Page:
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The Chantry Priest of Barnet by  Alfred J. Church


 

 

OF MY MANNER OF LIFE AT BARNET

The Feast of St. Peter, 1471.

[240] THIS day I sang mass for the first time in the church of Barnet. But I should say that the priest of Barnet, when he heard of my coming, constrained me to lodge with him till my own dwelling should be built. And this I did right willingly; but I also constrained him on my part to take somewhat of me for my lodging and food, knowing that he was a poor man (for he had not a church of his own, but is deputy only to the priest of East Barnet), and having also a good provision by the bounty of the King. So I persuaded him, but not easily (and I have noted that the poor are oftentimes hospitable even above their means, and that the rich are not less grudging), that he should take from me two shillings by the week, beside that [241] which I did pay him day by day, according to the King's letter, for the using of the church.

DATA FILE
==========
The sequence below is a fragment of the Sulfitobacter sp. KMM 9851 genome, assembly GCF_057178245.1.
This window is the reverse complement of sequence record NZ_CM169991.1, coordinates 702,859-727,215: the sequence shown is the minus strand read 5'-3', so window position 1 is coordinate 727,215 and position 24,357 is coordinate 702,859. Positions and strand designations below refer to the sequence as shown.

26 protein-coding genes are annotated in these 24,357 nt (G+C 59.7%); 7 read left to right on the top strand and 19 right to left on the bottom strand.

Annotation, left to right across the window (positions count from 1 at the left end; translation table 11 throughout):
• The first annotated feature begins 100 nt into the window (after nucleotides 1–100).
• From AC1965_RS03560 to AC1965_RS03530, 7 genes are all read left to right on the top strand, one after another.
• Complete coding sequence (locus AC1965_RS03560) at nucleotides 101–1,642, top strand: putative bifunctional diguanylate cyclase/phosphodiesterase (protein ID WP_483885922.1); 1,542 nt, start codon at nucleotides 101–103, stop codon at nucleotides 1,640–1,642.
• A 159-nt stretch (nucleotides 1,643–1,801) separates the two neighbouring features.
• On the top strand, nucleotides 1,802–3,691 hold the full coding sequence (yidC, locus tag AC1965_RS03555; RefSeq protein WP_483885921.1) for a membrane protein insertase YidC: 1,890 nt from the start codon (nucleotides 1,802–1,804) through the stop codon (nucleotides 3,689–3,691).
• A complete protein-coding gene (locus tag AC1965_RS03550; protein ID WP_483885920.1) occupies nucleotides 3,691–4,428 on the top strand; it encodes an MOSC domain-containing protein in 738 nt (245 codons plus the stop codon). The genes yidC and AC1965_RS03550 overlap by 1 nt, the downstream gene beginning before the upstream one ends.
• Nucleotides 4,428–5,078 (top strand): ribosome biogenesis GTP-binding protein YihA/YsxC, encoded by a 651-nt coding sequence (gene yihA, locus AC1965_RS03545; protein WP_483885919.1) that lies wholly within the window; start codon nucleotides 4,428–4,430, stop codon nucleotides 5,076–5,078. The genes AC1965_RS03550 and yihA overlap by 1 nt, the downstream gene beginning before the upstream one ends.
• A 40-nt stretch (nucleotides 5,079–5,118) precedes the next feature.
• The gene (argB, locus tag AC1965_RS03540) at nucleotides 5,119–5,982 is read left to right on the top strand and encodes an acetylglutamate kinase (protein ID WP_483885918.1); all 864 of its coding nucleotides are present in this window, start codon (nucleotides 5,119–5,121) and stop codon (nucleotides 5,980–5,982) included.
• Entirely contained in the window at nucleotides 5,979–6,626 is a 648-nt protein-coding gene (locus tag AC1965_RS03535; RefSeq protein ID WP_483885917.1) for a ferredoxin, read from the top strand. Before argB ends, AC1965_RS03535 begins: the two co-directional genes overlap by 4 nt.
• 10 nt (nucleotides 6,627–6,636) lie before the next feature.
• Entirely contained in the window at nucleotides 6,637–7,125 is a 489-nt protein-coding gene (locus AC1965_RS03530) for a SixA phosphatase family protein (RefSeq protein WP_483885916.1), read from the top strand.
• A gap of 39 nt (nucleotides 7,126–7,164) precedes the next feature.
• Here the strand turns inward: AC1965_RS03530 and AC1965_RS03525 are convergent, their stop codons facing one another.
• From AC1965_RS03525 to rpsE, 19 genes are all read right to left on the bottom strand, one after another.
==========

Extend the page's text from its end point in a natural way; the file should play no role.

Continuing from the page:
There is one thing which it were ill done of me not to set down in this place. Yestereven, when it was just about to grow dark, there came to the priest's lodging one asking for me by name. And when I went forth to speak with him, I perceived that he was the serving-man that had come on Barnet Field to fetch me to the Earl of Warwick, his master. When he had saluted me he said, "Sir Edward, thou art to sing mass, men say, by the King's command, for the souls of them that fell fighting on his party on Barnet Field. Canst not add thereto the name of my master? I have somewhat in my pouch that I saved in my good lord's service, nor can I better bestow it than to this end." 'Twas a strange thing, doubtless, to ask of a priest, but the man spake according to his light, and I loved him for his faithfulness. "Nay," said I, when he would have given me some gold pieces that he carried in a bag; "nay, it would ill become me to take pay for such service, both from my lord the King and from another. Keep thy pieces; or, if thou wilt, [242] bestow them upon the poor, for almsdeeds go up even as do prayers for an offering of a sweet savour to God. But I will not forget thy master, nor do I think that I transgress against either charity or duty, if I make mention of his name, if not upon my lips, at least within my heart." Then the man departed, but somewhat downcast, as it seemed to me, thinking haply, that that which had cost him nothing would nothing avail.